Power/Performance Costs In Chip Security


Hackers ranging from hobbyists to corporate spies and nation states are continually poking and prodding for weaknesses in data centers, cars, personal computers, and every other electronic device, resulting in a growing effort to build security into chips and electronic systems. The current estimate is that 60% of chips and systems have some type of security built in, and that percentage is ... » read more

Placement And CTS Techniques For High-Performance Computing Designs


This paper discusses the challenges of designing high-performance computing (HPC) integrated circuits (ICs) to achieve maximum performance. The design process for HPC ICs has become more complex with each new process technology, requiring new architectures and transistors. We highlight how the Siemens Aprisa digital implementation solution can solve placement and clock tree challenges in HPC de... » read more

Battling Over Shrinking Physical Margin In Chips


Smaller process nodes, coupled with a continual quest to add more features into designs, are forcing chipmakers and systems companies to choose which design and manufacturing groups have access to a shrinking pool of technology margin. In the past margin largely was split between the foundries, which imposed highly restrictive design rules (RDRs) to compensate for uncertainties in new proces... » read more

Power/Performance Costs Of Securing Systems


For much of the chip industry, concerns about security are relatively new, but the requirement for protecting semiconductor devices is becoming pervasive. Unfortunately for many industries, that lesson has been learned the hard way. Security breaches have led to the loss of sensitive data, ransomware attacks that lock up data, theft of intellectual property or financial resources, and loss o... » read more

Impact Of Increased IC Performance On Memory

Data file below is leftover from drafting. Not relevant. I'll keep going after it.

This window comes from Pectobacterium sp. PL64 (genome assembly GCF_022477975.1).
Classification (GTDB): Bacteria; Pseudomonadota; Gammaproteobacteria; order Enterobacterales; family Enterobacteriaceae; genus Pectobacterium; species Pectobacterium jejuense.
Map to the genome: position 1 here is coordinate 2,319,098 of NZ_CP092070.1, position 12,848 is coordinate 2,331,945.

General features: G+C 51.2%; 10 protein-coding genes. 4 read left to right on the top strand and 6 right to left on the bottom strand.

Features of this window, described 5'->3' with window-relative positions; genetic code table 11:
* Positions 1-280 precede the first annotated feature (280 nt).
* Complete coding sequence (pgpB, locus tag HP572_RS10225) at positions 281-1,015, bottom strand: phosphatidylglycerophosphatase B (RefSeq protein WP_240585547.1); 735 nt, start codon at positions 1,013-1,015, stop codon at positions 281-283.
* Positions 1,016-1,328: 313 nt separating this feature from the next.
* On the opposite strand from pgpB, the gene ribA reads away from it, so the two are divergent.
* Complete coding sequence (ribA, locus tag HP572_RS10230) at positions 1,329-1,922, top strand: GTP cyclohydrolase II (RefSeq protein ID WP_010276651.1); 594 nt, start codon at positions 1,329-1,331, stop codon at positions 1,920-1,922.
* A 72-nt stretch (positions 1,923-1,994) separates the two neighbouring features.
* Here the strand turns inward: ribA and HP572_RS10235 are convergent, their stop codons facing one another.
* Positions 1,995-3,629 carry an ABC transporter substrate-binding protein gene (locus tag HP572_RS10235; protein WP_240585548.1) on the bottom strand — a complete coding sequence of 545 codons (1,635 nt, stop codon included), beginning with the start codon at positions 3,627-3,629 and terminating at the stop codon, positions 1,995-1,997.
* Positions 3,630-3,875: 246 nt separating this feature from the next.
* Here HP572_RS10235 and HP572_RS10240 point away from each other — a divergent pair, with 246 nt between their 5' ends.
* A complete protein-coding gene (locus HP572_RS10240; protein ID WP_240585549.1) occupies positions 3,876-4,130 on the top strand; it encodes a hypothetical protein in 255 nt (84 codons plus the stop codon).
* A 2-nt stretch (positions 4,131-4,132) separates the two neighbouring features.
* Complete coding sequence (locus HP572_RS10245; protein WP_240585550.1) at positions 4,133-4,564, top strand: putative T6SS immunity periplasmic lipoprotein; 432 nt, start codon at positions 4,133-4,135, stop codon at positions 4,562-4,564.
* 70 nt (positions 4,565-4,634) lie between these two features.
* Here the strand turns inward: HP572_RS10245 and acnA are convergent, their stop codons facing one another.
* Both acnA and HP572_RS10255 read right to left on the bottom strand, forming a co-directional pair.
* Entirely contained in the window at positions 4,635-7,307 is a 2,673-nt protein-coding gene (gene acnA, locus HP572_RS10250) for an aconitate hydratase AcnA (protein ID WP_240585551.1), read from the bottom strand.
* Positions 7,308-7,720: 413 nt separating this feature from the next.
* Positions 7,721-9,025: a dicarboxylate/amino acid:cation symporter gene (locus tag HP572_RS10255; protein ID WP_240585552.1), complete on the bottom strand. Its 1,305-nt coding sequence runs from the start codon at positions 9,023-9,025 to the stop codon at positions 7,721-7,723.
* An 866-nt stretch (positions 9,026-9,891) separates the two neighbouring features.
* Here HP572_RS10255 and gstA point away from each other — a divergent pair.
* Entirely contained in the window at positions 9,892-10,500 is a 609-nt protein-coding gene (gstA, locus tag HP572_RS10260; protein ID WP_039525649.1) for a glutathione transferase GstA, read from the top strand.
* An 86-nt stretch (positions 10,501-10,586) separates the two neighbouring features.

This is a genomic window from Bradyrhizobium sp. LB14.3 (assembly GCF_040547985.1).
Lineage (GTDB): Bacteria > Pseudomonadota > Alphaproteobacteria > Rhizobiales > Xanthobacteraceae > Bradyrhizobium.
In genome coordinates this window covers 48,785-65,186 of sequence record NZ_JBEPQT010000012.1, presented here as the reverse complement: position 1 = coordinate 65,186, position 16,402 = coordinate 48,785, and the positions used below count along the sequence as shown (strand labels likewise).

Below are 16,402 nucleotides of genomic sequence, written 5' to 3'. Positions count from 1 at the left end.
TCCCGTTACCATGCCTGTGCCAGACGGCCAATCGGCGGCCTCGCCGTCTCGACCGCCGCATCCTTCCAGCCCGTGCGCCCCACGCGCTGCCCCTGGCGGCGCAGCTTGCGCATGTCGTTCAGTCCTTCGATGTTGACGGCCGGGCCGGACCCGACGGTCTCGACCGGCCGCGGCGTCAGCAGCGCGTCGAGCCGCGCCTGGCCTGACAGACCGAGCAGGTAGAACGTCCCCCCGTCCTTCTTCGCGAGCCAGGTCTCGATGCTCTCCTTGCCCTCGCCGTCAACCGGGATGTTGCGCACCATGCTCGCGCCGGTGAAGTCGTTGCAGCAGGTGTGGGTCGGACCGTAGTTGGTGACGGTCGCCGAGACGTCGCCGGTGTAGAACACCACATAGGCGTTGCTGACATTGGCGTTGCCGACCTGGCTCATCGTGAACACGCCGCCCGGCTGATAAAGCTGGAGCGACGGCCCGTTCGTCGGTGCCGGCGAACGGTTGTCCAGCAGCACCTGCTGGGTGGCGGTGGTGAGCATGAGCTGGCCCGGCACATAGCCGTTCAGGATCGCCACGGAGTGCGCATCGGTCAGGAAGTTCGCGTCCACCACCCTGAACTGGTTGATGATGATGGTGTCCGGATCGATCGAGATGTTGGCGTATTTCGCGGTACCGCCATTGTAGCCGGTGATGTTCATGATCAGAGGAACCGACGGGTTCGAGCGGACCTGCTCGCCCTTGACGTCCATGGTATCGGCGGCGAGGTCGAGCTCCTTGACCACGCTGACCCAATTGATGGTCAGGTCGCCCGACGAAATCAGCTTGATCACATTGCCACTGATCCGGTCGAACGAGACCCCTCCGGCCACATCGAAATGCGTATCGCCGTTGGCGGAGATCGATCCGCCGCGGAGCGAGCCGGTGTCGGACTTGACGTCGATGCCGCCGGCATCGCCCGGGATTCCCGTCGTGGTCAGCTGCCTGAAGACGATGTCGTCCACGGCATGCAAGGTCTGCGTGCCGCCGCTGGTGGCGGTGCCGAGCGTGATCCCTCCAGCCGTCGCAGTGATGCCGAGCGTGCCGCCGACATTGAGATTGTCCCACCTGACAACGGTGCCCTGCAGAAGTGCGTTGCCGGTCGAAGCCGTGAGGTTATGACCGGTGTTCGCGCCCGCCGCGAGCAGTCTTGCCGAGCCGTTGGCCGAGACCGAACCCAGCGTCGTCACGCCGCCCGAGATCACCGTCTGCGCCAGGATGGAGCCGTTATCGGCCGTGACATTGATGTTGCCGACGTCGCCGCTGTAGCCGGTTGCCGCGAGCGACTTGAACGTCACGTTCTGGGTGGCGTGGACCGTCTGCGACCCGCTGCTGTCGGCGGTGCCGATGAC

Increasing performance in advanced semiconductors is becoming more difficult as chips become more complex. There are more physical effects to contend with, different use cases, and challenges in making memory go faster. In addition, aging effects that once were ignored are now becoming critical concerns. Steven Woo, fellow and distinguished inventor at Rambus, talks about different factors that... » read more

Dealing With Performance Bottlenecks In SoCs


A surge in the amount of data that SoCs need to process is bogging down performance, and while the processors themselves can handle that influx, memory and communication bandwidth are straining. The question now is what can be done about it. The gap between memory and CPU bandwidth — the so-called memory wall — is well documented and definitely not a new problem. But it has not gone away... » read more

Improving PPA When Embedding FPGAs Into SoCs


Embedded FPGAs have been on everyone’s radar for years as a way of extending the life of chips developed at advanced nodes, but they typically have come with high performance and power overhead. That’s no longer the case, and the ability to control complex chips and keep them current with changes to algorithms and various protocols is significant step. Geoff Tate, CEO of Flex Logix, talks a... » read more

HBM3 In The Data Center


Frank Ferro, senior director of product management at Rambus, talks about the forthcoming HBM3 standard, why this is so essential for AI chips and where the bottlenecks are today, what kinds of challenges are involved in working with this memory, and what impact chiplets and near-memory compute will have on HBM and bandwidth.     » read more

Can Analog Make A Comeback?


We live in an analog world dominated by digital processing, but that could change. Domain specificity, and the desire for greater levels of optimization, may provide analog compute with some significant advantages — and the possibility of a comeback. For the last four decades, the advantages of digital scaling and flexibility have pushed the dividing line between analog and digital closer ... » read more

Zero Dark Silicon


Planning for AI requires an understanding of how much data needs to be processed and how quickly that needs to happen. Nick Ni, senior director of data center AI and compute markets at AMD, talks with Semiconductor Engineering about data bubbles and domain-specific designs, why dark silicon is no longer as useful as in the past, and how to optimize power and performance in both the data center ... » read more

← Older posts